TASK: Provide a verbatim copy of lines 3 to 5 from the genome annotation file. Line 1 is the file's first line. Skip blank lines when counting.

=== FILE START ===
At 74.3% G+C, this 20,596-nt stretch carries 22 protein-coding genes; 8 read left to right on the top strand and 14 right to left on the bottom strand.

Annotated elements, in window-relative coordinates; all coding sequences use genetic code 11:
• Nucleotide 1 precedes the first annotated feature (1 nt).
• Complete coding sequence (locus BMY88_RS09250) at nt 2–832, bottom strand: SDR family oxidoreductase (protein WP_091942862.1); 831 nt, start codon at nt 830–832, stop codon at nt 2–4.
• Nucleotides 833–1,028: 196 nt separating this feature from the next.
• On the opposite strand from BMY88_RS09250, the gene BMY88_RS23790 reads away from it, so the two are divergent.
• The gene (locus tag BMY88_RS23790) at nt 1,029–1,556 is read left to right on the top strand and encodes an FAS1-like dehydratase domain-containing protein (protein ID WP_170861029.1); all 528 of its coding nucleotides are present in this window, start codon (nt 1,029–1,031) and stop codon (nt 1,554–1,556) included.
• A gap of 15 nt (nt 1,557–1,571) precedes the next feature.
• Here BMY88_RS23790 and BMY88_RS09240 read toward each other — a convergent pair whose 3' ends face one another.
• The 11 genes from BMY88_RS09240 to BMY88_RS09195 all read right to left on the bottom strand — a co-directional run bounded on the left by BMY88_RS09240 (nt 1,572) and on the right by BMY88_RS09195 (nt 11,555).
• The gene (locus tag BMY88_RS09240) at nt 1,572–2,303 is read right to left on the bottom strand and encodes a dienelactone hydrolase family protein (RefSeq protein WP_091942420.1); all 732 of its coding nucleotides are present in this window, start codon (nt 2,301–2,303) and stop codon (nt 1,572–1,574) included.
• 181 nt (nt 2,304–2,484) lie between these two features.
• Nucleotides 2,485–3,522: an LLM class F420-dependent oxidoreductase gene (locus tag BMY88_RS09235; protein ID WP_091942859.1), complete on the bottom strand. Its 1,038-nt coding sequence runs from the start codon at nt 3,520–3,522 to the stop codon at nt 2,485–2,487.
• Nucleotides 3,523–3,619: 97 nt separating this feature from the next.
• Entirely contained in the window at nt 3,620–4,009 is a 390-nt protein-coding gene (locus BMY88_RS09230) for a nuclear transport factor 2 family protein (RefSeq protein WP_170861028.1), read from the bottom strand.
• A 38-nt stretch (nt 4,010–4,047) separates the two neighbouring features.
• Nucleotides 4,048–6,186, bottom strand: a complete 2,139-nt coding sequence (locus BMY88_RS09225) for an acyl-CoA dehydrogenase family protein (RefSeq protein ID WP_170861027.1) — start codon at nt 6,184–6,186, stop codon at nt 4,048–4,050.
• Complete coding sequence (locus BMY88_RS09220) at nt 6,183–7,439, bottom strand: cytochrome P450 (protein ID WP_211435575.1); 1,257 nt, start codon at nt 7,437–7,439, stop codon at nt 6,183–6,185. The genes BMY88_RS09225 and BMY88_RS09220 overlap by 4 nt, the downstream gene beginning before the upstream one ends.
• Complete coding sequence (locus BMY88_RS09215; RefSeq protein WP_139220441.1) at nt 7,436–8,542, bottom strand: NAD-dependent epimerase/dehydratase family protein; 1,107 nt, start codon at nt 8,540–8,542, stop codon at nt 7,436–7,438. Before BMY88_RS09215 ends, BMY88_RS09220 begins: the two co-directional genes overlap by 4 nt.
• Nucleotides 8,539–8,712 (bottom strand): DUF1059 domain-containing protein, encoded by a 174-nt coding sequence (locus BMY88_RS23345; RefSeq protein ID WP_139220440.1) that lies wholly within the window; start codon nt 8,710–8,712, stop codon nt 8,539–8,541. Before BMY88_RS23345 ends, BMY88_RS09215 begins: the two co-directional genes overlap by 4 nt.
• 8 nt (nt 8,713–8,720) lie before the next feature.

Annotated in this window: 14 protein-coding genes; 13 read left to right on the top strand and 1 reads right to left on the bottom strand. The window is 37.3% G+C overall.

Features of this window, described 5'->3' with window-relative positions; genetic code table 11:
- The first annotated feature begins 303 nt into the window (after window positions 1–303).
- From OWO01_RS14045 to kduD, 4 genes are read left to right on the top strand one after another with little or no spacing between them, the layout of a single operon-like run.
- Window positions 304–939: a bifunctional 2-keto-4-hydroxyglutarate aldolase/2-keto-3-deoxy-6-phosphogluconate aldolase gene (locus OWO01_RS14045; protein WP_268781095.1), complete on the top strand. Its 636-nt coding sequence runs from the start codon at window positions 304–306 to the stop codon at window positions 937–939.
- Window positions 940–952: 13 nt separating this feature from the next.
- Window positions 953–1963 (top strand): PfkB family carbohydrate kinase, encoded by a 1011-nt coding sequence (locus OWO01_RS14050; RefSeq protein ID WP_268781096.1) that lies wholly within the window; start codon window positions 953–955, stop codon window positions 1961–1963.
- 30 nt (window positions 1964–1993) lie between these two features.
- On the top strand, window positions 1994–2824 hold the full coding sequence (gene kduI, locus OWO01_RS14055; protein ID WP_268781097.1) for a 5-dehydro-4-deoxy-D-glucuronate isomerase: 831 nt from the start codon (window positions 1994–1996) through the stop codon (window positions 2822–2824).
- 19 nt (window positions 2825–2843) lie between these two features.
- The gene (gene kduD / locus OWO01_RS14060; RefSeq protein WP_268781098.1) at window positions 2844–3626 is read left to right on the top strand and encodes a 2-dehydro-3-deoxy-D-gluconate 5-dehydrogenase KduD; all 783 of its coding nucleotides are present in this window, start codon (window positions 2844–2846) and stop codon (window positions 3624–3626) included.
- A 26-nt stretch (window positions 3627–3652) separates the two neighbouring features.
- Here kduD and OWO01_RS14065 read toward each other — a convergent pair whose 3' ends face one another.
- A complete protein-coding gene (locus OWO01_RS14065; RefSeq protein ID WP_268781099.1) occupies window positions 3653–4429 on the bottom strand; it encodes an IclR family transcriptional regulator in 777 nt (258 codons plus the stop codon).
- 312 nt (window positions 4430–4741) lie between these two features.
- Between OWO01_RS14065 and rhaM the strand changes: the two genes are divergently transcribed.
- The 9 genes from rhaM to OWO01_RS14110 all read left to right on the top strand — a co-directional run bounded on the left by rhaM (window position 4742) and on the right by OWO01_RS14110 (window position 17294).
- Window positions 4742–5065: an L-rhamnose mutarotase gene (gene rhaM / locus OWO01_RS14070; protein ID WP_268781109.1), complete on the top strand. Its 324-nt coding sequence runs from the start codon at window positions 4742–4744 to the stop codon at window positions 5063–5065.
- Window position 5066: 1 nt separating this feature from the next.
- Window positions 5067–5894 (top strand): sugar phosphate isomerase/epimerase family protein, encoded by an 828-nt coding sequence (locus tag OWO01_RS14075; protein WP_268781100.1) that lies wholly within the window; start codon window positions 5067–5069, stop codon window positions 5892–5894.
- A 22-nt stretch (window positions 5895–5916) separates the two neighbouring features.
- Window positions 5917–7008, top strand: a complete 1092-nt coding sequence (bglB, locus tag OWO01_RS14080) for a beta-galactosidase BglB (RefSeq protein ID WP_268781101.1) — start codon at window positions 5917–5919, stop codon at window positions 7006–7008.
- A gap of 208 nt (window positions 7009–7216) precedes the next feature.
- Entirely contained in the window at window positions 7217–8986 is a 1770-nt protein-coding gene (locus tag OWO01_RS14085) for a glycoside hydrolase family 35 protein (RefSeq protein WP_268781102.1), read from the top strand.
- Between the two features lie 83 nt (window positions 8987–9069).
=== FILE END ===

• Nucleotide 1 precedes the first annotated feature (1 nt).
• Complete coding sequence (locus BMY88_RS09250) at nt 2–832, bottom strand: SDR family oxidoreductase (protein WP_091942862.1); 831 nt, start codon at nt 830–832, stop codon at nt 2–4.
• Nucleotides 833–1,028: 196 nt separating this feature from the next.